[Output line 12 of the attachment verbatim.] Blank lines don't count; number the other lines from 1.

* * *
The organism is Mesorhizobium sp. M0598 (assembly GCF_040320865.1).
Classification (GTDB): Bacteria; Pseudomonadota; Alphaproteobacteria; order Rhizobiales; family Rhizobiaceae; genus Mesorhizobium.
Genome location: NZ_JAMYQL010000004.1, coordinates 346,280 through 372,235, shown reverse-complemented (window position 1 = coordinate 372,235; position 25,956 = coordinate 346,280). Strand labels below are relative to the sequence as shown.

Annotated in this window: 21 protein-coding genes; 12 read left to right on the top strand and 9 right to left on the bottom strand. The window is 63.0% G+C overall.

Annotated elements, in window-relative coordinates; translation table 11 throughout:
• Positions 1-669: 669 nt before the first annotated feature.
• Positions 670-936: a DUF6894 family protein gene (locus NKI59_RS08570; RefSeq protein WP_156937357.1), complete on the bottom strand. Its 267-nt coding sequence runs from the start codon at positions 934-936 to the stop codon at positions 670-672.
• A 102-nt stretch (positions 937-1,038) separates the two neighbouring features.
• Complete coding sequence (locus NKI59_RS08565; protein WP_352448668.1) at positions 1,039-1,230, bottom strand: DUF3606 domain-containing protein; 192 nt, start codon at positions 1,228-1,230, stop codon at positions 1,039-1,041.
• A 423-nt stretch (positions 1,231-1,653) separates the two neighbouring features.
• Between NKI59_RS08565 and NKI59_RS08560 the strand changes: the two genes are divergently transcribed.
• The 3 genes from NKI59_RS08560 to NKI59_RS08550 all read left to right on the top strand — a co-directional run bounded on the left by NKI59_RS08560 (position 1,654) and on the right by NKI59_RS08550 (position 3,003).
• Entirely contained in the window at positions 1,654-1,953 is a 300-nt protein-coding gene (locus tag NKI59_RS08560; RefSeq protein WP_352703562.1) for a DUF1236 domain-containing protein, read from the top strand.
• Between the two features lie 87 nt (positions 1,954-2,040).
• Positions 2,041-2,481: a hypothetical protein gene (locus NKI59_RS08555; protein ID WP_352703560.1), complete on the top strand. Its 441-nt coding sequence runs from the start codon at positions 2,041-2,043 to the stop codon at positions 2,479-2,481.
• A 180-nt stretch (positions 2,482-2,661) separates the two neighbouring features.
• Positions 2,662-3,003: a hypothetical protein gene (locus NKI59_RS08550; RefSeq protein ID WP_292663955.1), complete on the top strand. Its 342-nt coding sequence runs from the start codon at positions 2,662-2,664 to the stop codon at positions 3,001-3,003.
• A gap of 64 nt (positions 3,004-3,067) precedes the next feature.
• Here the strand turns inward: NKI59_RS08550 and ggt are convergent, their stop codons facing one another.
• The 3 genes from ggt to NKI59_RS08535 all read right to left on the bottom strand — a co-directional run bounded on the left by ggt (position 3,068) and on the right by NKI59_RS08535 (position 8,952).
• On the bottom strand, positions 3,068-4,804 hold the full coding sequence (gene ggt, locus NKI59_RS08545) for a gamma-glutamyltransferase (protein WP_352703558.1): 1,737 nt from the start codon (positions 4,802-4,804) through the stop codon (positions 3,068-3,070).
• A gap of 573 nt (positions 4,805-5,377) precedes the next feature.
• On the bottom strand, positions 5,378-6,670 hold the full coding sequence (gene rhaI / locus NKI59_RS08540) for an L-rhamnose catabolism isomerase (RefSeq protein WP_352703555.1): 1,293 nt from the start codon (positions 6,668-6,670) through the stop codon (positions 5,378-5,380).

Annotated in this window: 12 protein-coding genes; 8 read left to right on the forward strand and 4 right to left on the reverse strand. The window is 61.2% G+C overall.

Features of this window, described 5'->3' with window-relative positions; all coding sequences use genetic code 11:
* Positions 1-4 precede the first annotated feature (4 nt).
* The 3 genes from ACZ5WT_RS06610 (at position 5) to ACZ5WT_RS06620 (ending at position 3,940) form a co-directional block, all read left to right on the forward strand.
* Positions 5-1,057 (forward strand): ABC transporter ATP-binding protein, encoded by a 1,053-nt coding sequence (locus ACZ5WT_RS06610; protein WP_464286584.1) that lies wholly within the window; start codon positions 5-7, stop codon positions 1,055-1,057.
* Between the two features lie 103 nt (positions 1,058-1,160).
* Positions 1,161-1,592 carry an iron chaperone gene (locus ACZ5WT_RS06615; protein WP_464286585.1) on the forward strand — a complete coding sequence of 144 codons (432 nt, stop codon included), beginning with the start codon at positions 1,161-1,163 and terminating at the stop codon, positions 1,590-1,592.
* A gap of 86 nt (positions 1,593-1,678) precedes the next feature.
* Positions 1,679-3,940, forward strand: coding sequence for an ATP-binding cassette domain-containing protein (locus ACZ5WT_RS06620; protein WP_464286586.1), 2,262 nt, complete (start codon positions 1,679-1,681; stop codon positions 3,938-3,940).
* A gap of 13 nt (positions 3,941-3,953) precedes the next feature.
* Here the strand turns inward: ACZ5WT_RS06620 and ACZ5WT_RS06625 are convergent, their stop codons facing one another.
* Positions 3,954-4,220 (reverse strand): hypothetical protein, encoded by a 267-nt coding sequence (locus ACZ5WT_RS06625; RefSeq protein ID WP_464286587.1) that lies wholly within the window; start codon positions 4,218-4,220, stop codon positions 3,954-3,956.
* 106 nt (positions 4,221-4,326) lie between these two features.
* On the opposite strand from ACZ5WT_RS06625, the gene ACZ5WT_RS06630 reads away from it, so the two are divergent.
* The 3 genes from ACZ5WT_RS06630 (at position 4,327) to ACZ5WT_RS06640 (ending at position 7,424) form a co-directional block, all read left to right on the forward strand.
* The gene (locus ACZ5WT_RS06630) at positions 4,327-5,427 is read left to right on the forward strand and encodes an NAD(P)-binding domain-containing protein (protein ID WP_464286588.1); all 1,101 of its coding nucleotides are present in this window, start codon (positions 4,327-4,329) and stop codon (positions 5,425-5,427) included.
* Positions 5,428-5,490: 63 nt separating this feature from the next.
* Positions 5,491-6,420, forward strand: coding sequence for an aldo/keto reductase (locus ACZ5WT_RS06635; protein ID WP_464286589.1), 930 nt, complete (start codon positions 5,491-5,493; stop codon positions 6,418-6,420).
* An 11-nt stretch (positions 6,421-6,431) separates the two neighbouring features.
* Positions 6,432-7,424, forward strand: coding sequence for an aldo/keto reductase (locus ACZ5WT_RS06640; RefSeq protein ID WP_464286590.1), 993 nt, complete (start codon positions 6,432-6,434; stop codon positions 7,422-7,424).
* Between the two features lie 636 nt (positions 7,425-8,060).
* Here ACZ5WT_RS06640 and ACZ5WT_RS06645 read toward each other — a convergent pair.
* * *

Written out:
• The 3 genes from NKI59_RS08560 to NKI59_RS08550 all read left to right on the top strand — a co-directional run bounded on the left by NKI59_RS08560 (position 1,654) and on the right by NKI59_RS08550 (position 3,003).